Despite early discussions of broader uses of amniotic-based treatments, off-label uses pose significant risks to providers and businesses. LCD L36690 cautions providers that “it is not appropriate to bill Medicare for services that are not covered (as described by this entire LCD) as if they are covered.… Compliance with the provisions in this policy may be monitored and addressed through post payment data analysis and subsequent medical review audits.” In October 2020, CGS, a CMS contractor, published a warning that amniotic-based treatments outside of the labeled use and as defined in L36690 are considered off-labeled and may not be a covered service. Similarly, Noridian, also a CMS contractor, issued a Local Coverage Article (LCA A56156) in 2018 noting that it received no evidence-based peer-reviewed clinical literature to support off-label uses of amniotic-based treatments and considers such use unreasonable and unnecessary. Noridian also explained that the “FDA has clarified for Medicare Contractors that all injectable amniotic and/or placental-derived products fall under FDA section 351 of the Federal Food, Drug, and Cosmetic Act” and some off-label advertisements could be considered false advertising.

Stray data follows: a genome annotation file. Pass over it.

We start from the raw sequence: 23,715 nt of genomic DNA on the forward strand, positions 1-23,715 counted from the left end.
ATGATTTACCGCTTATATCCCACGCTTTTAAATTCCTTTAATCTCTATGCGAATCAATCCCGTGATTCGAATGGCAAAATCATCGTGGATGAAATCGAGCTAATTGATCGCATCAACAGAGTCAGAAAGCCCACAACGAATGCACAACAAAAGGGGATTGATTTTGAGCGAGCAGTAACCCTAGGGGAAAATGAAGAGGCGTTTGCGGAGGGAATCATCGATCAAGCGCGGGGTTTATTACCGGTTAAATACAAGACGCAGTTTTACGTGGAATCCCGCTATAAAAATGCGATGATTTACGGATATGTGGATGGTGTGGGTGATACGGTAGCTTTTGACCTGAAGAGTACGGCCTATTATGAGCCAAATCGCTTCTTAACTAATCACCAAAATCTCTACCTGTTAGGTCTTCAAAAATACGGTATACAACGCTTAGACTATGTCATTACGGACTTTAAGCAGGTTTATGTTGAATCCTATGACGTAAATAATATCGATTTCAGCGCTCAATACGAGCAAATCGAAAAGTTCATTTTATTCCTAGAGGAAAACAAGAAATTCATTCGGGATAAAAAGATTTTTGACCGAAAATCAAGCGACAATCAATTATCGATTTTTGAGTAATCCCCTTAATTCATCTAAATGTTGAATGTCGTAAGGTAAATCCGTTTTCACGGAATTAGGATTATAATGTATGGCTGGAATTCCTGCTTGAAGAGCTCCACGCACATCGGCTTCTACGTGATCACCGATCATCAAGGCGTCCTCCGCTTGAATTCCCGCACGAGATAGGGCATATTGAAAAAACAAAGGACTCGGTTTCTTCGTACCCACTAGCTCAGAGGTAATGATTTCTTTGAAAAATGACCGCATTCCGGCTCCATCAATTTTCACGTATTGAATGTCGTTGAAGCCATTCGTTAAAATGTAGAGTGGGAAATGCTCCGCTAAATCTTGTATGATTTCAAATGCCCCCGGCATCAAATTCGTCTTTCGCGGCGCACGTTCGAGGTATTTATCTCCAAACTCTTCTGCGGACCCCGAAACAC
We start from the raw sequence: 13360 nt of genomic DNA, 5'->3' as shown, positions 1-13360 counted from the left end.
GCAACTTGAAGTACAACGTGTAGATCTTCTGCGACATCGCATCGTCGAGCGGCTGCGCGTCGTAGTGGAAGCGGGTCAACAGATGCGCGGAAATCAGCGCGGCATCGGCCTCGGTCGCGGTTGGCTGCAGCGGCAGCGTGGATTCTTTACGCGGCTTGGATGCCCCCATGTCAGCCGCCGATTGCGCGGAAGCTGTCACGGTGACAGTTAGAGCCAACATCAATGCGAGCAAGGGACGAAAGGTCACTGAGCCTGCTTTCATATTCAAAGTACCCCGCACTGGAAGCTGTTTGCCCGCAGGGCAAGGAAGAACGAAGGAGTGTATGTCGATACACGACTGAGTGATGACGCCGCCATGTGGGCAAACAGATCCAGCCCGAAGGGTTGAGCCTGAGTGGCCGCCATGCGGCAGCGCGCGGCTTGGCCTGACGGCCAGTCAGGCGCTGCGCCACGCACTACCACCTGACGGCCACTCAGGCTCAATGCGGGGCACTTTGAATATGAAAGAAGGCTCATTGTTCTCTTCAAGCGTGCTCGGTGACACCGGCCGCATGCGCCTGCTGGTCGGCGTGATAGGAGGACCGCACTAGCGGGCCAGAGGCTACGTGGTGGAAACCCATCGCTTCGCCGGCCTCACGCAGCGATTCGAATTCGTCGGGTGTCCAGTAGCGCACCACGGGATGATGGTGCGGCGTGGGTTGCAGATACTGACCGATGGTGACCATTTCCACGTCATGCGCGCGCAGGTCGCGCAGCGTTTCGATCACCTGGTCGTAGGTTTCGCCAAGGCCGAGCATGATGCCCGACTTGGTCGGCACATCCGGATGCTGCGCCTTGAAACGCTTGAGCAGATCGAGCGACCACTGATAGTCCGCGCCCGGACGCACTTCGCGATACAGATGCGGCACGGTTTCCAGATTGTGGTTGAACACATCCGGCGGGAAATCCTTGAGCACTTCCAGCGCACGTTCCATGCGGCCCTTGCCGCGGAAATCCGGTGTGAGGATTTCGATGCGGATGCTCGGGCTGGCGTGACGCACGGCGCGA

Noridian’s warnings are substantiated. The Federal Trade Commission returned nearly $515,000 to consumers who paid for deceptively advertised amniotic stem cell therapy from Dr. Bryn J. Henderson. According to the FTC, Dr. Henderson advertised that amniotic stem cell therapy could treat serious diseases, including Parkinson’s disease, autism, macular degeneration, cerebral palsy, and other significant illnesses; however, the FTC found that Dr. Henderson lacked the scientific evidence needed to support the claims.